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Module 4: MSP

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Scoping

Importance of Scoping

For visibility:
Scoping is crucial for successful project execution and lays the foundation for effective planning and management.
It provides a clear definition of project goals, ensuring a shared understanding among stakeholders.
Proper scoping enables efficient resource allocation, maximizing utilization and minimizing unnecessary spending.
Realistic planning and scheduling are achieved by breaking down the project into manageable tasks and setting milestones.
Clear scoping manages stakeholder expectations, preventing scope creep and ensuring realistic outcomes.
Risk management is enhanced through early identification of potential risks and constraints.
Scoping promotes alignment and communication among team members, stakeholders, and sponsors.
It establishes a solid foundation for project success and increases the likelihood of achieving desired outcomes.

Scoping:

Start: Project Objectives

Describe the high-level goals of the project and how they relate to the overall business objectives.
Include measurable success criteria that can be used to track progress and determine project success.
Specify cost, scheduling, and quality targets, providing absolute or relative values.

Step 1: Project Deliverables

List all project deliverables and provide a brief description of each without assigning specific dates.
Include both tangible outputs and ancillary results such as project management reports and documentation.
The level of detail in this section should align with the project objectives.

Step 2: List of Project Tasks

Enumerate all project tasks that need to be completed based on the deliverables defined in the previous section.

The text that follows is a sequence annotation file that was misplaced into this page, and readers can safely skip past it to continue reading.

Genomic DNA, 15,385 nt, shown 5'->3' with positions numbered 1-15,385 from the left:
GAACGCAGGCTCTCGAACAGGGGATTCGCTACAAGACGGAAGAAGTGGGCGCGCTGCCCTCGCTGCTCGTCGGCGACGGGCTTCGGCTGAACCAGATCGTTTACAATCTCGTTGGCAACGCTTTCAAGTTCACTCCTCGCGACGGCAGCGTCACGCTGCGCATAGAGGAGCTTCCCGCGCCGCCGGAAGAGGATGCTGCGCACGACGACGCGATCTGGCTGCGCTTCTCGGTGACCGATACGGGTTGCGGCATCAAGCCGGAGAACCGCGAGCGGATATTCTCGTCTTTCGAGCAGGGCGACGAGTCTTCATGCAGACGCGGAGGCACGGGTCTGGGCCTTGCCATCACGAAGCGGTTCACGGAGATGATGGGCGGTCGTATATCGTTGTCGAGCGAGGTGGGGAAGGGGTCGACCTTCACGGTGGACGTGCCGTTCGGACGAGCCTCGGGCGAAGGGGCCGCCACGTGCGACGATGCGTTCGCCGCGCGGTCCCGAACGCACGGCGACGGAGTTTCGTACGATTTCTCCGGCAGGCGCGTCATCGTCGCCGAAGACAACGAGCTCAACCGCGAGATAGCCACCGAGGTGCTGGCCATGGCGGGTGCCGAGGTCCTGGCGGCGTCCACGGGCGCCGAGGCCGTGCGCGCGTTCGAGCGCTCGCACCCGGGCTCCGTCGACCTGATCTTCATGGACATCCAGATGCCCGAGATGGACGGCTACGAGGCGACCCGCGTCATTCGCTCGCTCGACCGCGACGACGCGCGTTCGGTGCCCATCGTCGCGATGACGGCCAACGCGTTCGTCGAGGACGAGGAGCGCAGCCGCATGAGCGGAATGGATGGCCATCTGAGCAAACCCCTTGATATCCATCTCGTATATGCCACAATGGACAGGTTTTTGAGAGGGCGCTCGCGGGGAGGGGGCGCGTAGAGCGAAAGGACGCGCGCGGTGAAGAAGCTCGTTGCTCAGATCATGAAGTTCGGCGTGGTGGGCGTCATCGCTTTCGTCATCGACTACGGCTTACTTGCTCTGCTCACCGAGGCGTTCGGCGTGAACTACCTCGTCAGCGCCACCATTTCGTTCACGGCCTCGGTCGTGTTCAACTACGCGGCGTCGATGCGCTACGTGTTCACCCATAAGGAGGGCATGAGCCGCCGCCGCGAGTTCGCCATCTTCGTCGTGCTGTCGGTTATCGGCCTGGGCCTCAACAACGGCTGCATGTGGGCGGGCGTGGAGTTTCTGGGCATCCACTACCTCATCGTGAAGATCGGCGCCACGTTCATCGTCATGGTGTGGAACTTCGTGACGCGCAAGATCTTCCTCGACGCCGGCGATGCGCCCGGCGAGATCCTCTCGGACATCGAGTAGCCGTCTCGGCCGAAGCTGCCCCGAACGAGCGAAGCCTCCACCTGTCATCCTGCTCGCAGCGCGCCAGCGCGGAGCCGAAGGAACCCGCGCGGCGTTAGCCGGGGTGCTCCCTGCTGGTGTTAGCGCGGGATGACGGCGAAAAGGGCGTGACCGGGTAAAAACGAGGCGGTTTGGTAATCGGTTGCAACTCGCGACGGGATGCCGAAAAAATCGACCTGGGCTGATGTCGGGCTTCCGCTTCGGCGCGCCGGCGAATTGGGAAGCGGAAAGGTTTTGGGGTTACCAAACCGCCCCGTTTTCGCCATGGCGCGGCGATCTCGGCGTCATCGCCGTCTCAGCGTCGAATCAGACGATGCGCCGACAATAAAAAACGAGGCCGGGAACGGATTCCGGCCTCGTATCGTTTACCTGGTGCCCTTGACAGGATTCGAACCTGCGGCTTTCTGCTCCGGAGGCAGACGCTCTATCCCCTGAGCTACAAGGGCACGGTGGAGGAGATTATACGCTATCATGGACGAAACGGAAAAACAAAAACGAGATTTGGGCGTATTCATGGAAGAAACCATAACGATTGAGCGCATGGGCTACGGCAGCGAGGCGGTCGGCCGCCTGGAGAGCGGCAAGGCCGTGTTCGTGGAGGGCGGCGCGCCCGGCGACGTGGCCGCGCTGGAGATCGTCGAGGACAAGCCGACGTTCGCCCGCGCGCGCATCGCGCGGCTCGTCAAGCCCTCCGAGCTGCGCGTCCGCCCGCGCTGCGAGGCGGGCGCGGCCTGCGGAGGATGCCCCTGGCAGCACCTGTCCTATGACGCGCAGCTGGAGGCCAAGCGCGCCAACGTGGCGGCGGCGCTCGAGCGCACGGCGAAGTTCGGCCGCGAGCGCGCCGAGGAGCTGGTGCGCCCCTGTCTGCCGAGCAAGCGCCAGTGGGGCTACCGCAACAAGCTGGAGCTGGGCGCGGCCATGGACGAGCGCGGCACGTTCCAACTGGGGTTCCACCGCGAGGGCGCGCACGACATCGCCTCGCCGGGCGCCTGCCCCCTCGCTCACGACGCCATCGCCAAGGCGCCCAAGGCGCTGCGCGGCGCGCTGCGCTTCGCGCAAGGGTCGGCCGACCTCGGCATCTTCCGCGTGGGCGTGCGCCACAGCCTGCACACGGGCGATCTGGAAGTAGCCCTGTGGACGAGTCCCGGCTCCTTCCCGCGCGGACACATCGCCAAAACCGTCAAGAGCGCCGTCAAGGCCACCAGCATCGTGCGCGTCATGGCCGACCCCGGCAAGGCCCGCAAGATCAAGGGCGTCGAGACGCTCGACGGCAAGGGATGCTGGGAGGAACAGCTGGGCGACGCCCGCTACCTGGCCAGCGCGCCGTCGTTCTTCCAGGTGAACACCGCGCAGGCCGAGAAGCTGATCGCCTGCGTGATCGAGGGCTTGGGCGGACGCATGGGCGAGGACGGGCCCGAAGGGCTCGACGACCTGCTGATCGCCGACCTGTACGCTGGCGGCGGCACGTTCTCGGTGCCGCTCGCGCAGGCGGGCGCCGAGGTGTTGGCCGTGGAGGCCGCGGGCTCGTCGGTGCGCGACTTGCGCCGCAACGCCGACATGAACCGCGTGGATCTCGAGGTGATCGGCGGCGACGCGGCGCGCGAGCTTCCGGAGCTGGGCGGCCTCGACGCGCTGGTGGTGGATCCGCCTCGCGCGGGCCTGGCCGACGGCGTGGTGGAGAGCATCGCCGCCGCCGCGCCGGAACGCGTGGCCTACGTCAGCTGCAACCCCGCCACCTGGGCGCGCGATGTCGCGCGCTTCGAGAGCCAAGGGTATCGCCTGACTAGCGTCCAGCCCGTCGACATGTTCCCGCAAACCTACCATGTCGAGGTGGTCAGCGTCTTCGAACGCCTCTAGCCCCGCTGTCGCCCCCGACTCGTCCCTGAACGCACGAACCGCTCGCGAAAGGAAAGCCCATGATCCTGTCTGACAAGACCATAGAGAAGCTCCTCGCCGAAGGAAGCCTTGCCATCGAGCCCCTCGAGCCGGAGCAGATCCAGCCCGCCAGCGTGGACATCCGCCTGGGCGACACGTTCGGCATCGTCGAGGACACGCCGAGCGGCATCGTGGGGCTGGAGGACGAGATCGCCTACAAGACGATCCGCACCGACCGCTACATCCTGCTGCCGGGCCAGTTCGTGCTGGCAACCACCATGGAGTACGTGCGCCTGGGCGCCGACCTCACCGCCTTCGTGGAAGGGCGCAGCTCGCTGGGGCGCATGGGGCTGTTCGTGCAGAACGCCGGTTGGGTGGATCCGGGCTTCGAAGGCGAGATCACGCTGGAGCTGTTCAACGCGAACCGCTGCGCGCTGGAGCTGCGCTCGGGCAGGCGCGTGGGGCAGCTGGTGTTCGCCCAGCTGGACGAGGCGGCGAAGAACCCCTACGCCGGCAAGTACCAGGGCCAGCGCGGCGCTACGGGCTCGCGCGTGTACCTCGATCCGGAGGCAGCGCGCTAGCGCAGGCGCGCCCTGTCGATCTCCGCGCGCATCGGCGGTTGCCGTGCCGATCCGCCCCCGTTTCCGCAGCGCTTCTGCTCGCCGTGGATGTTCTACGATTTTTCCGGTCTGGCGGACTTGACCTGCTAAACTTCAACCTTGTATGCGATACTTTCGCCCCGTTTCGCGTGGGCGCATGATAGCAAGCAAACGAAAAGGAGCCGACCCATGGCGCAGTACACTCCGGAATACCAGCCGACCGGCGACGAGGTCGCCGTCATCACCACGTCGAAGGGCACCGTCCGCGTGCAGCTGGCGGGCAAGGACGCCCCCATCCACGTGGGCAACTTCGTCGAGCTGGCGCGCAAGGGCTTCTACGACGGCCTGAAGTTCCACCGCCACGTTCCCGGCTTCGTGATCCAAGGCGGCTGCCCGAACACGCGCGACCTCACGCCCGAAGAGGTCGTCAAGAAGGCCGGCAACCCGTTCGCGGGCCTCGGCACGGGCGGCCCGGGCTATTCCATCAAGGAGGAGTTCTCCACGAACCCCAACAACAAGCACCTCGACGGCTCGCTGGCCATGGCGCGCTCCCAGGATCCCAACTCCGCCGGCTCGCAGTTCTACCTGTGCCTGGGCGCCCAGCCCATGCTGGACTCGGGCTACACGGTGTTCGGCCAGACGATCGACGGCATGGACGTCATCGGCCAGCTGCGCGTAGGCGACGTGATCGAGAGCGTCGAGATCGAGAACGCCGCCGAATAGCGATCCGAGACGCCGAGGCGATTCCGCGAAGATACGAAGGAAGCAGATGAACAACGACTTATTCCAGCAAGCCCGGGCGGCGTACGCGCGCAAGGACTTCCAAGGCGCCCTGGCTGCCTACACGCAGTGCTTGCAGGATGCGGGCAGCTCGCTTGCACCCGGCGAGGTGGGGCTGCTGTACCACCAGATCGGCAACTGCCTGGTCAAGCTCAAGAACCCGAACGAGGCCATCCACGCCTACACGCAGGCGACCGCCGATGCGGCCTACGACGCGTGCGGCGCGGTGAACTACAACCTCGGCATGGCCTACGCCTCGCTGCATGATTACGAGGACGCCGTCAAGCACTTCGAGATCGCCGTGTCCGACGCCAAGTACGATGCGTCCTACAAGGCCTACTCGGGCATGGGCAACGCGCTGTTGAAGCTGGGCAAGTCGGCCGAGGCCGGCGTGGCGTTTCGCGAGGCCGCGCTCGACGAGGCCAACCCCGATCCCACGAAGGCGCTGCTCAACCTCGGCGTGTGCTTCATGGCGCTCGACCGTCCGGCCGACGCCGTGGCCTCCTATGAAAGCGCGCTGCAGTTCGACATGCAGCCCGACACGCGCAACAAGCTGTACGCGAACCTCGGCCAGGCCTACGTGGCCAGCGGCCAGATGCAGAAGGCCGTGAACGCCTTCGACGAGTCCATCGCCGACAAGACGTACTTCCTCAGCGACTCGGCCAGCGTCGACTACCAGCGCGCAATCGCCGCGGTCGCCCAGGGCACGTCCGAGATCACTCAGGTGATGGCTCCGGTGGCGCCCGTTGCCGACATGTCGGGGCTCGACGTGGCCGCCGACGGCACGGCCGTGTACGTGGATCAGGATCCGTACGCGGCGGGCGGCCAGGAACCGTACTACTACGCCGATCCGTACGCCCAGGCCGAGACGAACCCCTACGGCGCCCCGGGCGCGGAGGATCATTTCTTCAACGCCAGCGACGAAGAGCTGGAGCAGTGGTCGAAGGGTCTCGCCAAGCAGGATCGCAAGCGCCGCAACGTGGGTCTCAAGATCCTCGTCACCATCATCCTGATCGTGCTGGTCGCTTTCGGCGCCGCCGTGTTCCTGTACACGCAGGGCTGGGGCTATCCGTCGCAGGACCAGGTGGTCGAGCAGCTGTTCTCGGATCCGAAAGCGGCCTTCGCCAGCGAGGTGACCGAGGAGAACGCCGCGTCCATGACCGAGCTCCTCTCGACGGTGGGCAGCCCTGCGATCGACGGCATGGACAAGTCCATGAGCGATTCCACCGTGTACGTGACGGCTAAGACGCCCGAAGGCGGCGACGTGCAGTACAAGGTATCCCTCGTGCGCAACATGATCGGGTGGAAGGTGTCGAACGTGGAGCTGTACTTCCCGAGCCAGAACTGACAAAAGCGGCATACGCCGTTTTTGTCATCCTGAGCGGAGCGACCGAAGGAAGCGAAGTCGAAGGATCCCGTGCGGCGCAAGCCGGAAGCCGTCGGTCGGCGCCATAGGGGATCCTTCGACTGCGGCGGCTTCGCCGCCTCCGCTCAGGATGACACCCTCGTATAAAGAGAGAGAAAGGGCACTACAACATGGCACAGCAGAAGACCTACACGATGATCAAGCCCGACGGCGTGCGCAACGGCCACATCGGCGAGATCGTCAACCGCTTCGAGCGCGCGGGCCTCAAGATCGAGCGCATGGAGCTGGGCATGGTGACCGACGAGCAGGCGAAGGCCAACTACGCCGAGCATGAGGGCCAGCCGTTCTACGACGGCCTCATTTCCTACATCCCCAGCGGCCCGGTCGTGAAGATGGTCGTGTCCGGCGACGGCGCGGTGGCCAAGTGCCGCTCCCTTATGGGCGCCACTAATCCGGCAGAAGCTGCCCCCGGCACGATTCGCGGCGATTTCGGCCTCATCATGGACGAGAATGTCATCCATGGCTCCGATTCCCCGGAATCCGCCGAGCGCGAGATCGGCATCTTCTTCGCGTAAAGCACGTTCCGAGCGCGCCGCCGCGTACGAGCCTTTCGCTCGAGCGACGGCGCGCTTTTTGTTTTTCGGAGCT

Avoid assigning specific dates and add more rows as necessary to capture all tasks.
Alternatively, you can attach a work breakdown structure (WBS) to the scope statement.

Step 3: Out of Scope

Identify any deliverables or tasks that will not be included in the project's scope.
Clearly state what will not be done or provided as outputs of this project.

Step 4: Project Assumptions

List any factors or conditions that you consider to be true or certain for the project.
Assess the level of risk associated with each assumption and describe the potential impact if they prove false.

Step 5: Project Constraints

Define dates and deadlines associated with the project, including any specific milestones or timelines.
Document budget limitations, both for the total project and maximum budgets for key deliverables.
Specify any functional, performance, or quality requirements that the project must adhere to.
Identify constraints related to equipment, personnel, or any legal, policy, or regulatory requirements.

Step 6: Updated Estimates

Provide estimates for the number of hours required to complete the project.
Consider the tasks, resources, and constraints to arrive at realistic and accurate estimates.

Step 7: Approvals

Document the role of stakeholders or approvers in the project.
Include the dates when approvals are expected or have been obtained.

Conclusion

Scoping is a critical step in project management that sets the stage for success.
It ensures clear project objectives, realistic planning, and effective resource allocation.
Proper scoping reduces risks, manages stakeholder expectations, and promotes alignment among team members.

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Action Items:

Use the scoping template below to scope out your MSP of your product.
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